Public opinion polls predict a comfortable win for Susilo Bambang Yudhoyono in Monday’s ballot, the first time Indonesians will choose their president directly and a sign of the country’s stability despite a string of al-Qaida-linked attacks.
“If all goes well on Monday, it will cement Indonesia’s reputation as a member of the community of democracies,” said Paul Rowland of the National Democratic Institute.
A peaceful political transition in Indonesia, the world’s largest Islamic nation, also will be considered proof that democracy can prosper in the Muslim world, most of which is ruled by authoritarian regimes.
“When voters are asked, they see no inherent conflict between Islam and democracy,” Rowland said.
Both Megawati, the daughter of Indonesia’s founding father Sukarno, and Yudhoyono, known universally by his initials SBY, are practicing Muslims but have a firmly secular nationalist outlook.
“We see that democratic steps are taking place here, and due to this we are confident the democracy in Iraq will find its way,” said Redha Taki, of the Supreme Council for Islamic Revolution in Iraq. Taki, an Iraqi, is visiting Indonesia to monitor the vote before Iraq holds its own next year.
Candidate Susilo Yudhoyono (L)
Yudhoyono won the first round of elections in July but did not receive an overall majority, requiring Monday’s run-off for the five-year term.
Yudhoyono is favoured in Washington for his tough stance on terrorism and for cracking down on the al-Qaida-linked Jamaah Islamiyah network blamed for a spate of deadly bombings in recent years, including last week’s suicide bombing at the Australian Embassy that killed nine people.
The Bush administration is concerned about the group providing a foothold for al-Qaida in the strategically vital archipelago of 13,000 islands straddling the confluence of the Pacific and Indian oceans.
Poverty and corruption
Besides terrorism, Indonesia is saddled with widespread poverty, endemic corruption, a moribund economy and several bloody separatist conflicts in distant provinces.
Indonesia is saddled with
Megawati’s campaign on Saturday insisted their candidate would win, and said the opinion polls, which accurately predicted Yudhoyono’s victory in the July polls, understated the level of her support.
“The mood is upbeat, positive,” said campaign manager Jacob Tobing. “Our people are working hard at the grassroots level.”
Suharto was overthrown in 1998 amid nationwide riots. His hand-picked successor, BJ Habibie, introduced sweeping democratic reforms – including free elections – but was defeated in the first free ballot in 1999.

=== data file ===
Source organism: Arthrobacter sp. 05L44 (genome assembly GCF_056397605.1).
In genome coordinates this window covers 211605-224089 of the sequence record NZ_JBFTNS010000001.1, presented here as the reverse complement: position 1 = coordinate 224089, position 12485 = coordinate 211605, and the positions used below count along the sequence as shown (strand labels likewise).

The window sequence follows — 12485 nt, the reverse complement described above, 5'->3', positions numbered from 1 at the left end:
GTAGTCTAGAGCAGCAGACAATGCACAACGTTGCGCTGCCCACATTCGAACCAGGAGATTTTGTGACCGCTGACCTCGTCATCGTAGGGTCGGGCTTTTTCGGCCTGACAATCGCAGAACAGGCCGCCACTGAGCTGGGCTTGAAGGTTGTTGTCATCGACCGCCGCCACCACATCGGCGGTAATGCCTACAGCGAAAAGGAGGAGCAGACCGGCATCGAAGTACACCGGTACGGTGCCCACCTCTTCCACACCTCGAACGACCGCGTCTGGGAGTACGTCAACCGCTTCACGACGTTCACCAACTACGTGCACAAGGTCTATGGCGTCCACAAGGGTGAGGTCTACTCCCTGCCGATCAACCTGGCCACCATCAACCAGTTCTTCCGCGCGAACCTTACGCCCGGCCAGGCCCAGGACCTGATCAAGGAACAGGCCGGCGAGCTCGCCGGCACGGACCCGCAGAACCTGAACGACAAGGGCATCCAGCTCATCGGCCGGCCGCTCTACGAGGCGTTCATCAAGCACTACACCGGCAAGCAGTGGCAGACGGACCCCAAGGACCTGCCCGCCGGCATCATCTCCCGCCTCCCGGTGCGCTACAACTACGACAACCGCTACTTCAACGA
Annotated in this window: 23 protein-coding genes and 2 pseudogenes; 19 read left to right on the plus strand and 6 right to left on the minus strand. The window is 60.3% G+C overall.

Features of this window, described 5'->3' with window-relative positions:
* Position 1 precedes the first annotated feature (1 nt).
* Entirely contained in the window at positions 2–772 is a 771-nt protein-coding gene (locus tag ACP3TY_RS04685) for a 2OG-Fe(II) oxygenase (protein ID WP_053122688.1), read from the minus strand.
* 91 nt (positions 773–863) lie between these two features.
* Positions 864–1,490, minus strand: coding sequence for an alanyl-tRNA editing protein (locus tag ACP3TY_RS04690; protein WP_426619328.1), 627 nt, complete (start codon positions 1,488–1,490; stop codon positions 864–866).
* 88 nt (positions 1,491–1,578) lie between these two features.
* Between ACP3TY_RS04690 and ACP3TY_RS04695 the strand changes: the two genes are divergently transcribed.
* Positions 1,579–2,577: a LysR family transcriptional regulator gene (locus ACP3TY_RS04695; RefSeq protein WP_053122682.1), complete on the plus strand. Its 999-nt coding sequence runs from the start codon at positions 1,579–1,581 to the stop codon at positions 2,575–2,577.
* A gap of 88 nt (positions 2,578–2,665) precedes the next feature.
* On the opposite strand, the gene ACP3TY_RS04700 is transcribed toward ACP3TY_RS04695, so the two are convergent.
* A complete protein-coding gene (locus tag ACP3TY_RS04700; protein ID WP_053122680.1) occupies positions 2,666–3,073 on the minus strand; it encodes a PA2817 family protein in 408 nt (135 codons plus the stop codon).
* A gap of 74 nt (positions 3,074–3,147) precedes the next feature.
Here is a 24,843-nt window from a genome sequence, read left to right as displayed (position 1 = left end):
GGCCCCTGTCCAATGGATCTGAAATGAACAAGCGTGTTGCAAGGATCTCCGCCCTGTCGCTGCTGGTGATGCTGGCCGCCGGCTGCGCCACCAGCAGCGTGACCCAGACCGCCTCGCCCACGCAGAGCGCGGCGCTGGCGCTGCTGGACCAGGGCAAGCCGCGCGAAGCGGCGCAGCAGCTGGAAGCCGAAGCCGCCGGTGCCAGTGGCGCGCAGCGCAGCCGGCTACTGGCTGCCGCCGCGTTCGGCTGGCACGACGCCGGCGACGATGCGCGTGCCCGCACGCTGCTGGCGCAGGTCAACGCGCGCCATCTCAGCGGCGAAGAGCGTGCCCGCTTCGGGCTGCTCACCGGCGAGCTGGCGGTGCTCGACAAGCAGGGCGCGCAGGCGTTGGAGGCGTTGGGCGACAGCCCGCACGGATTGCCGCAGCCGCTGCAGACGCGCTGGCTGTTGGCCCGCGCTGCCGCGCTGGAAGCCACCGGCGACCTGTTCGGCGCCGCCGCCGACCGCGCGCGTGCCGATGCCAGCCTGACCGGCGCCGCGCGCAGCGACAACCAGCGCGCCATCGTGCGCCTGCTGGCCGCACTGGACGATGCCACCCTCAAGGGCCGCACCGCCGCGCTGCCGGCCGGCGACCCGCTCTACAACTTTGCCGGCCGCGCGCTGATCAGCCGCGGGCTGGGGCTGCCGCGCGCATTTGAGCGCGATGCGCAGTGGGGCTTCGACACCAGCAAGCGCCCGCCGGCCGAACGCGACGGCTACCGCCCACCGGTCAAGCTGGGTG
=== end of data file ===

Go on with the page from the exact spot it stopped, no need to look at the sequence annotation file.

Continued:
Megawati’s Democratic Party of Struggle won the most votes in that poll, but lawmakers, who chose the president then, picked moderate cleric Abdurrahman Wahid for the top post and Megawati as his deputy.
However, Wahid proved unable to rein in political and economic chaos, and parliament installed Megawati as president in 2001.
Her administration has stabilised the economy and government of the nation of 210 million people.
But Megawati, 57, has seen her popularity plummet because she is considered to have abandoned her party’s main constituencies, the working class and urban poor, and sided with the corrupt military, political and business elites.
Security is also a major issue
She further alienated core supporters when she teamed up with Suharto’s political machine and the country’s largest political party, Golkar, in a coalition to save her job.
Yudhoyono, 55, was Megawati’s closest associate in the Cabinet, where he was senior minister for security. But he deftly managed to dissociate himself from her administration and declared himself a man of the people.
All opinion polls show Indonesians craving change, and voters perceive SBY as a clean, strong leader able to eradicate graft, settle separatist conflicts and revive the economy.
Despite being a former four-star general, Yudhoyono has distanced himself from Suharto’s militaristic legacy and has pledged to push reforms meant to bring the powerful armed forces under civilian control.
Yudhoyono was instrumental in arranging a 2003 truce with separatist fighters in the northwestern Aceh province. But the peace deal collapsed after Megawati sided with hard-line generals and ordered an offensive to eradicate the 28-year insurgency.
Foreign mediators say they do not expect the warring sides in Indonesia’s deadliest conflict to return to the negotiating table if Megawati is re-elected, but that talks are likely to reopen next year if Yudhoyono wins.